United States Maritime Administration

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United States Maritime Administration
US-MaritimeAdministration-Seal.svg
Seal of the U.S. Maritime Administration
Flag of the United States Maritime Administration.svg
Flag of the U.S. Maritime Administration
Agency overview
FormedMay 24, 1950
Preceding agency
HeadquartersWashington, D.C.
Agency executives
Parent agencyDepartment of Transportation
Websitewww.marad.dot.gov

The United States Maritime Administration (MARAD) is an agency of the United States Department of Transportation. MARAD administers financial programs to develop, promote, and operate the U.S. Maritime Service and the U.S. Merchant Marine. Determining services and routes necessary to develop and maintain American foreign commerce and requirements of ships necessary to provide adequate service on such routes. In addition it conducts research and development activities in the maritime field; regulates the transfer of U.S. documented vessels to foreign registries; maintains equipment, shipyard facilities, and reserve fleets of Government-owned ships essential for national defense.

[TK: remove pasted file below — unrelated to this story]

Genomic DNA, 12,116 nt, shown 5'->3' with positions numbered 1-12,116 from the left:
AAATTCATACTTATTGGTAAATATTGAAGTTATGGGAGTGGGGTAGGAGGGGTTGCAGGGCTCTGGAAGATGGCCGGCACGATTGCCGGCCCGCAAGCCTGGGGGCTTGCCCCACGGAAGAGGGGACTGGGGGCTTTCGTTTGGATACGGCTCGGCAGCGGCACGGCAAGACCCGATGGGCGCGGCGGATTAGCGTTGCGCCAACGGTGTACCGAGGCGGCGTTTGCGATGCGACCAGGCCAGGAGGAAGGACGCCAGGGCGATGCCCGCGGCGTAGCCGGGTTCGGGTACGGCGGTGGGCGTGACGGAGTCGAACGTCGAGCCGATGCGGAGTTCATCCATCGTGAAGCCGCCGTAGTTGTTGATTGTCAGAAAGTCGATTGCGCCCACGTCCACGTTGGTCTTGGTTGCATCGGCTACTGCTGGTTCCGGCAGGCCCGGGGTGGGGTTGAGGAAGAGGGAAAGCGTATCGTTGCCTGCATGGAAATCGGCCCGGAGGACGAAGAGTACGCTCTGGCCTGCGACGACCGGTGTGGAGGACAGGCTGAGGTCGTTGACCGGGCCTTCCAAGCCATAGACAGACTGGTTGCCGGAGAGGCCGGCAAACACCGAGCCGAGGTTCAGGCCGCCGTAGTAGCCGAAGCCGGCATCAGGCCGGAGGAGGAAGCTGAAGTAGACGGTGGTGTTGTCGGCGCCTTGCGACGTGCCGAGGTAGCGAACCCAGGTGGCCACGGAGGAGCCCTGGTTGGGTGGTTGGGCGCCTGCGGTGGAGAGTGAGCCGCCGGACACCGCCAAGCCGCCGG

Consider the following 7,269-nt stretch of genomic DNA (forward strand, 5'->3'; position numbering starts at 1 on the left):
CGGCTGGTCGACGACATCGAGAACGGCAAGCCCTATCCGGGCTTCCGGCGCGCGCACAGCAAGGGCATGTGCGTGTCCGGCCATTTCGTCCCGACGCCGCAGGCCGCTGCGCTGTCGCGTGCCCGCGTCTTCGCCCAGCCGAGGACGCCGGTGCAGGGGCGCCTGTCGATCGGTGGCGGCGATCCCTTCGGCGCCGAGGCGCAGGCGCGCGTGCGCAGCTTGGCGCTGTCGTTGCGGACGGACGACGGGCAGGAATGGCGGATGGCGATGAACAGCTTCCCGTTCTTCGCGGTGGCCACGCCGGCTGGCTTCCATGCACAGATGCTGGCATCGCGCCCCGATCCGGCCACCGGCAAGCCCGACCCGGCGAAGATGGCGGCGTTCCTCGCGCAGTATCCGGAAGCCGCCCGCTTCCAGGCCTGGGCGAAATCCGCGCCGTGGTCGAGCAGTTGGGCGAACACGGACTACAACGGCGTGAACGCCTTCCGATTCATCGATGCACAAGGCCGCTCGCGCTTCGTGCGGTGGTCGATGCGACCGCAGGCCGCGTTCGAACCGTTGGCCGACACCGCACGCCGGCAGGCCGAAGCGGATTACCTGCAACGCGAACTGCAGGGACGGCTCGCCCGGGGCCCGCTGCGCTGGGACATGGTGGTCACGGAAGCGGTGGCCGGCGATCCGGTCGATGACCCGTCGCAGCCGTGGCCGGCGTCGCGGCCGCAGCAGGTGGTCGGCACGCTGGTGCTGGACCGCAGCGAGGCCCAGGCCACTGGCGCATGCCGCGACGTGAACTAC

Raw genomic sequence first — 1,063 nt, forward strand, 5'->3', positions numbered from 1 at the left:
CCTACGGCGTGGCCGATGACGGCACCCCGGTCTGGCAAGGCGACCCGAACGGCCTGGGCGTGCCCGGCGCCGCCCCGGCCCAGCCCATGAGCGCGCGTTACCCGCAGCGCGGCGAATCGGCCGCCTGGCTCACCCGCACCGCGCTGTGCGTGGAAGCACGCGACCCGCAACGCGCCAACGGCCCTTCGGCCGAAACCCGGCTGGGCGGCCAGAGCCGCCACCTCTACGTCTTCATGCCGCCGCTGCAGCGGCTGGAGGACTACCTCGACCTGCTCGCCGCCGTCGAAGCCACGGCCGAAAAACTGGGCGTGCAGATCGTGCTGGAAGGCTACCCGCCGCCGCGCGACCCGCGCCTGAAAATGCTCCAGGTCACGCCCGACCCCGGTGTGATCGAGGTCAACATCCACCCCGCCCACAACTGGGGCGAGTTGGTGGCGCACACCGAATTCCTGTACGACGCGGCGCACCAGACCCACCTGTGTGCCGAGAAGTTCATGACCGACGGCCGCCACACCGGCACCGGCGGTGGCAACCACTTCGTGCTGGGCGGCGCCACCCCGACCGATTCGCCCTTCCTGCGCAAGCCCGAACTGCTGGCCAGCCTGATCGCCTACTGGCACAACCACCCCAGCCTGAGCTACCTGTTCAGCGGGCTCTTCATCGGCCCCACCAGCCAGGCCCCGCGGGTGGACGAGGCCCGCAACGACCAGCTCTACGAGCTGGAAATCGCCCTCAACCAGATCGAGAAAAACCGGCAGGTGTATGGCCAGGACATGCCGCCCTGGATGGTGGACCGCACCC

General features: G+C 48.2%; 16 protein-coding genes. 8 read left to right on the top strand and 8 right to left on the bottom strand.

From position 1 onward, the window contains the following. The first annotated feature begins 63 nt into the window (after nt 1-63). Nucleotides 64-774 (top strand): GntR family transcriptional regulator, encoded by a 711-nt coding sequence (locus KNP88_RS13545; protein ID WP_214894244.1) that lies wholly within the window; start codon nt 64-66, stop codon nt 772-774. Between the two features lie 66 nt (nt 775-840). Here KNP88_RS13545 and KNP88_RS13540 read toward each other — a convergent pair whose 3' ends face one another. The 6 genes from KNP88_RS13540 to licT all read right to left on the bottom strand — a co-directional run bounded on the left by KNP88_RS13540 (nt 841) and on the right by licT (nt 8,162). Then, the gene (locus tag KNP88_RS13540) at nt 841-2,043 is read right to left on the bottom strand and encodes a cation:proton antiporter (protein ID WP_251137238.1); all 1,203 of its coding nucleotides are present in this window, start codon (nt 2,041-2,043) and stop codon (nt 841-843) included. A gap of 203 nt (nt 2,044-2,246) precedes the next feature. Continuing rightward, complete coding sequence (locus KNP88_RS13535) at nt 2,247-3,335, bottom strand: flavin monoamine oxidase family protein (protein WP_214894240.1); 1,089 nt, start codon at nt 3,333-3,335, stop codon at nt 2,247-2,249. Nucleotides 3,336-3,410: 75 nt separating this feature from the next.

Its programs promote the use of waterborne transportation and its seamless integration with other segments of the transportation system, and the viability of the U.S. merchant marine. The Maritime Administration works in many areas involving ships and shipping, shipbuilding, port operations, vessel operations, national security, environment, and safety. The Maritime Administration is also charged with maintaining the health of the merchant marine, since commercial mariners, vessels, and intermodal facilities are vital for supporting national security, and so the agency provides support and information for current mariners, extensive support for educating future mariners, and programs to educate America's young people about the vital role the maritime industry plays in the lives of all Americans.

— MARAD[1]

MARAD also maintains the National Defense Reserve Fleet (NDRF) as a ready source of ships for use during national emergencies, and assists the NDRF in fulfilling its role as the nation's fourth arm of defense,[citation needed] logistically supporting the military when needed.

History[edit]